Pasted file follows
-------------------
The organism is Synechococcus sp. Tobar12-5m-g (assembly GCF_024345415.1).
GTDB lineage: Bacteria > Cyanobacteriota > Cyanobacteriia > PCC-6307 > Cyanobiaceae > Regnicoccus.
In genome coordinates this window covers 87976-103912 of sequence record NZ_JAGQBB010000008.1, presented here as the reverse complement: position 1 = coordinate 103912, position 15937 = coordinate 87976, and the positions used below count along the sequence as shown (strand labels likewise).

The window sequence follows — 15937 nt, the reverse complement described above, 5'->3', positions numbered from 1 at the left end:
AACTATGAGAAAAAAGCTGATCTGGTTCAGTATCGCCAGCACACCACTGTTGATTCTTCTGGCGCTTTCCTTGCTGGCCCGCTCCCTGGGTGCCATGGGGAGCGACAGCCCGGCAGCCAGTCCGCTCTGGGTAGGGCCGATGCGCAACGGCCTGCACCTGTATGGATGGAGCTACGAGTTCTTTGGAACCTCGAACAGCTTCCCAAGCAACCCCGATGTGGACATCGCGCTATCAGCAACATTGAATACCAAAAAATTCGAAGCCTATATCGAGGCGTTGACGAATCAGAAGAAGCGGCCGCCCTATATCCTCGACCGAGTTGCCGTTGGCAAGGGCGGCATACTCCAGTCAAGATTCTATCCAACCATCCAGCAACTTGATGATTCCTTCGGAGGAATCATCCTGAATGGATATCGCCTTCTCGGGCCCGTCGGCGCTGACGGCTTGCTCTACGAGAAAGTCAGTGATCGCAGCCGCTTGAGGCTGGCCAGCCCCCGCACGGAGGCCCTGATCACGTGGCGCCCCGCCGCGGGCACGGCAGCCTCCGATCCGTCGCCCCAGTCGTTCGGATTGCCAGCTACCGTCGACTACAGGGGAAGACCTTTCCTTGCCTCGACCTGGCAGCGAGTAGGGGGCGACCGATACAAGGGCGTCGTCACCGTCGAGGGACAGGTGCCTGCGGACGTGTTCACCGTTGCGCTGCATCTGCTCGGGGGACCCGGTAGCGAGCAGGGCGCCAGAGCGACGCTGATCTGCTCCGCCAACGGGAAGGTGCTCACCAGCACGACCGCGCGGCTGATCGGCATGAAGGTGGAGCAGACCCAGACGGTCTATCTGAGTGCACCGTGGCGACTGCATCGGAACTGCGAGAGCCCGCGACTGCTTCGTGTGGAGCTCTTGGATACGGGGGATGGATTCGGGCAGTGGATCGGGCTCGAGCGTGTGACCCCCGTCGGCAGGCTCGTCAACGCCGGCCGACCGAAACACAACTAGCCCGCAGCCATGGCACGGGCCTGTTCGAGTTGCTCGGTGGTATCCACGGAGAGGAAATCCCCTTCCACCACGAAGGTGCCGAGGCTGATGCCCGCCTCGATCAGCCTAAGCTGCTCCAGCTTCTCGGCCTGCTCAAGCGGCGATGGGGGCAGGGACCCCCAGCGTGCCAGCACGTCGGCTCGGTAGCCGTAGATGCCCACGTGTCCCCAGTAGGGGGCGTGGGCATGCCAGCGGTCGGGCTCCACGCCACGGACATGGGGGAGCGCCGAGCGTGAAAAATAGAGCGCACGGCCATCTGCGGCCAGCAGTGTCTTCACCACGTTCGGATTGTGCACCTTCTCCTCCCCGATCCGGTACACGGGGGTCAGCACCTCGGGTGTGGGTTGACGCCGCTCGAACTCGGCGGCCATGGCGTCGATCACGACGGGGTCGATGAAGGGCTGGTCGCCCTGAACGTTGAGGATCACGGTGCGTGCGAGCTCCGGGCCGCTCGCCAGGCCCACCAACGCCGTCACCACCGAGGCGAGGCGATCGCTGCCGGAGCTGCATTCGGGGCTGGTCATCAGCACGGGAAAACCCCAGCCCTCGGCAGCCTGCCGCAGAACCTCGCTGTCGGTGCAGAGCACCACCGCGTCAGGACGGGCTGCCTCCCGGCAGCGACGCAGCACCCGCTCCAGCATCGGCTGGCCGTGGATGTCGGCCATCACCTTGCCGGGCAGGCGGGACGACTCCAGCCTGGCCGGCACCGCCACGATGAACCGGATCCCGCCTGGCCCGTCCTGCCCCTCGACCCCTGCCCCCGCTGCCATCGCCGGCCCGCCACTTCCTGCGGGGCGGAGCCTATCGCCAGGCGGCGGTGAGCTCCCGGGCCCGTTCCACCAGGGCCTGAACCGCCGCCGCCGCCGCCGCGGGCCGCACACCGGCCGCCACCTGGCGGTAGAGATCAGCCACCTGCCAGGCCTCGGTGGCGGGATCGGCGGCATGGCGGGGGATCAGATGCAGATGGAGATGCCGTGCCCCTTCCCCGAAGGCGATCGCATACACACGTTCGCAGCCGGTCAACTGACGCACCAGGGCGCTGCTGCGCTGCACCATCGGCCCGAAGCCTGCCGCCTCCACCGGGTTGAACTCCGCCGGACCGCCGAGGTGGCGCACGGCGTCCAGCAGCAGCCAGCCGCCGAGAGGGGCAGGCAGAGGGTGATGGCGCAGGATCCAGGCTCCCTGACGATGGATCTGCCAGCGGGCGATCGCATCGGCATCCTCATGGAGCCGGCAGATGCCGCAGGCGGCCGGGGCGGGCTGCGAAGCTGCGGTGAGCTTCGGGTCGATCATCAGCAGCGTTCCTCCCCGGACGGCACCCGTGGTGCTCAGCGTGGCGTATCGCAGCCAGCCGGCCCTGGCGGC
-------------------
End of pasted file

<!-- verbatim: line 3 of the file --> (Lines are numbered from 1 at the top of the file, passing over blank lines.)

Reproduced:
In genome coordinates this window covers 87976-103912 of sequence record NZ_JAGQBB010000008.1, presented here as the reverse complement: position 1 = coordinate 103912, position 15937 = coordinate 87976, and the positions used below count along the sequence as shown (strand labels likewise).